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#9 Migwan

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Posted 10 September 2019 - 07:40 PM

One incredible winter night, the dust lanes were so obvious thru my ST80, that I thought something was wrong.  Took awhile for me to accept that it was real.   Haven't had as good a night with my ST120 yet, but have been able to make out the dust lanes often enough with it.    Transparency is key.   It also seems to help to have better than a 3.5° field of view.    jd


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#10 quazy4quasars

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Posted 10 September 2019 - 08:25 PM

Man, that sounds wonderful!  Sometimes those dust lanes... really shine? lol.gif   Especially when near the zenith, too! 

 

Has anyone else noticed how the Northern Coalsack (between Cygnus and Cepheus) often seems like the darkest place in the entire sky?  That cloud must not be too far off -and very little in between, too, I imagine.


Edited by quazy4quasars, 10 September 2019 - 08:38 PM.


#11 Tyson M

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Posted 10 September 2019 - 10:40 PM

I still havent convincingly seen a dust lane in M31.  I have seen it many times at dark sites.  Which area of it seems to be the easiest to discern? The top by M110?  Perhaps I am just seeing it but missing it.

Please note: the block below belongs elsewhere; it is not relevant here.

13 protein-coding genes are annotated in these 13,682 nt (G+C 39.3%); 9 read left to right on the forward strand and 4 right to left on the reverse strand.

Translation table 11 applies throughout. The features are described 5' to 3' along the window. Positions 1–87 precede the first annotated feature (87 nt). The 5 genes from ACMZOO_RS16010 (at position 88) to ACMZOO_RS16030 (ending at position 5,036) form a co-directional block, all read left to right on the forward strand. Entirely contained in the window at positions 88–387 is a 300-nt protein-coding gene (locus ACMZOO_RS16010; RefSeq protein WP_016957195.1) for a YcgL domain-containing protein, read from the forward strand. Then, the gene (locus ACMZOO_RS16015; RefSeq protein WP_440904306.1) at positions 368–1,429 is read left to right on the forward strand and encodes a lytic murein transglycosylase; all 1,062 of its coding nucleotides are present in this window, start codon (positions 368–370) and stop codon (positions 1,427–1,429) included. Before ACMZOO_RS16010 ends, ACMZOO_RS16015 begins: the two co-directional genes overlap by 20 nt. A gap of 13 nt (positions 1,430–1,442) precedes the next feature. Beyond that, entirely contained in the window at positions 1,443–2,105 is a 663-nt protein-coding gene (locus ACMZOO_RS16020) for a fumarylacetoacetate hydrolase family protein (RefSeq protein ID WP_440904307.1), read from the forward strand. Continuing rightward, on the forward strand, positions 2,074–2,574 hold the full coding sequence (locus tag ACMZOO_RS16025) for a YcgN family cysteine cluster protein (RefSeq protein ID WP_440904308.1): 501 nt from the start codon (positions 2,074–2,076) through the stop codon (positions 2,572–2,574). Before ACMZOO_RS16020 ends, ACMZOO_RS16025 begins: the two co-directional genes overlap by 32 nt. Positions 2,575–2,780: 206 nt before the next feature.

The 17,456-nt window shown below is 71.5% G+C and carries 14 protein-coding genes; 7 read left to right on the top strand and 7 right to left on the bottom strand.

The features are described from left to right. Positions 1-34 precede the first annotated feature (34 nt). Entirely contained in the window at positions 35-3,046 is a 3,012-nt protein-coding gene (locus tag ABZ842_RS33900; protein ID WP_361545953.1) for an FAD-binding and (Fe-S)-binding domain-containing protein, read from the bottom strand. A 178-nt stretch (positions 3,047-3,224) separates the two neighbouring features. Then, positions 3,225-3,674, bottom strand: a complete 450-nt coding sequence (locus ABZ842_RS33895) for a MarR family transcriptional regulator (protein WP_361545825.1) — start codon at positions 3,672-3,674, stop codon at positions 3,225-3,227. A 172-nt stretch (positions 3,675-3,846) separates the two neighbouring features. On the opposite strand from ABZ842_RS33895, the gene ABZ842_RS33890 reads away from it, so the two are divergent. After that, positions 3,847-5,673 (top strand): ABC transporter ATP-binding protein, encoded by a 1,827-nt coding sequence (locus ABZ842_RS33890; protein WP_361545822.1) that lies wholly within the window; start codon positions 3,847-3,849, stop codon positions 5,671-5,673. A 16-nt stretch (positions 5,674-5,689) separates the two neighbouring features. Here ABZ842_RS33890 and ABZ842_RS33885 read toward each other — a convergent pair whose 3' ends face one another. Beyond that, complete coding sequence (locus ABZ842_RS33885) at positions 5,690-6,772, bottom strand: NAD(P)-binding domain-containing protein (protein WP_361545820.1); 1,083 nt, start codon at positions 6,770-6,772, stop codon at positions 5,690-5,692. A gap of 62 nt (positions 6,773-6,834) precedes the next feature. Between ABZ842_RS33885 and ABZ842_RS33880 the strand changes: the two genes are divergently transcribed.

#12 quazy4quasars

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Posted 11 September 2019 - 10:54 AM

I still havent convincingly seen a dust lane in M31.  I have seen it many times at dark sites.  Which area of it seems to be the easiest to discern? The top by M110?  Perhaps I am just seeing it but missing it.

Interesting.  They show all along that side of M31, ,but strongest in the area between NGC 205 and M110,  or, to put it another way, on the M110 side of the disc, and across from NGC 205.  I say "they" because there are more than one, but the innermost should be easiest, and I do mean easy!  The second is harder, but again, not a problem from a "real" dark site.  The third is quite hard to discern even then. I mean really Super Subtle.